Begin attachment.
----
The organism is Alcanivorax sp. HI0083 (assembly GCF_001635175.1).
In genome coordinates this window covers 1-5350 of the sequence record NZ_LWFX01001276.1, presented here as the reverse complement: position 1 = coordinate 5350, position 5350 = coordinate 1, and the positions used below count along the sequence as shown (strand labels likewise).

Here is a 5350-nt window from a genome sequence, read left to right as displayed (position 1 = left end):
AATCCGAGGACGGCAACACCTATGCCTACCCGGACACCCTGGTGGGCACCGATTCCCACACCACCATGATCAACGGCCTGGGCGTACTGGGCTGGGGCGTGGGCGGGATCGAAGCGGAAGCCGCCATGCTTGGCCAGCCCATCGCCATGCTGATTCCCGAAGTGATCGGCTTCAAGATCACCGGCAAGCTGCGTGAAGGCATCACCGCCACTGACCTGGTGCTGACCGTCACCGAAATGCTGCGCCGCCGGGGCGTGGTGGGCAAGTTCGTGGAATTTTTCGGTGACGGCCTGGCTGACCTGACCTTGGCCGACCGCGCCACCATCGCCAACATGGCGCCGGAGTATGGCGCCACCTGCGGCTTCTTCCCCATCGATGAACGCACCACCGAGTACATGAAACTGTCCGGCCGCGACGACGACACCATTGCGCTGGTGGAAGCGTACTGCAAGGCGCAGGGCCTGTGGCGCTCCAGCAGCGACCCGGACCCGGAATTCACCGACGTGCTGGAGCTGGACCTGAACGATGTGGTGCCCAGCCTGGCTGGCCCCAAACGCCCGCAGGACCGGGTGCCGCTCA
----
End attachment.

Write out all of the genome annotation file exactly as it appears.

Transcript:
The organism is Alcanivorax sp. HI0083 (assembly GCF_001635175.1).
In genome coordinates this window covers 1-5350 of the sequence record NZ_LWFX01001276.1, presented here as the reverse complement: position 1 = coordinate 5350, position 5350 = coordinate 1, and the positions used below count along the sequence as shown (strand labels likewise).

Here is a 5350-nt window from a genome sequence, read left to right as displayed (position 1 = left end):
AATCCGAGGACGGCAACACCTATGCCTACCCGGACACCCTGGTGGGCACCGATTCCCACACCACCATGATCAACGGCCTGGGCGTACTGGGCTGGGGCGTGGGCGGGATCGAAGCGGAAGCCGCCATGCTTGGCCAGCCCATCGCCATGCTGATTCCCGAAGTGATCGGCTTCAAGATCACCGGCAAGCTGCGTGAAGGCATCACCGCCACTGACCTGGTGCTGACCGTCACCGAAATGCTGCGCCGCCGGGGCGTGGTGGGCAAGTTCGTGGAATTTTTCGGTGACGGCCTGGCTGACCTGACCTTGGCCGACCGCGCCACCATCGCCAACATGGCGCCGGAGTATGGCGCCACCTGCGGCTTCTTCCCCATCGATGAACGCACCACCGAGTACATGAAACTGTCCGGCCGCGACGACGACACCATTGCGCTGGTGGAAGCGTACTGCAAGGCGCAGGGCCTGTGGCGCTCCAGCAGCGACCCGGACCCGGAATTCACCGACGTGCTGGAGCTGGACCTGAACGATGTGGTGCCCAGCCTGGCTGGCCCCAAACGCCCGCAGGACCGGGTGCCGCTCA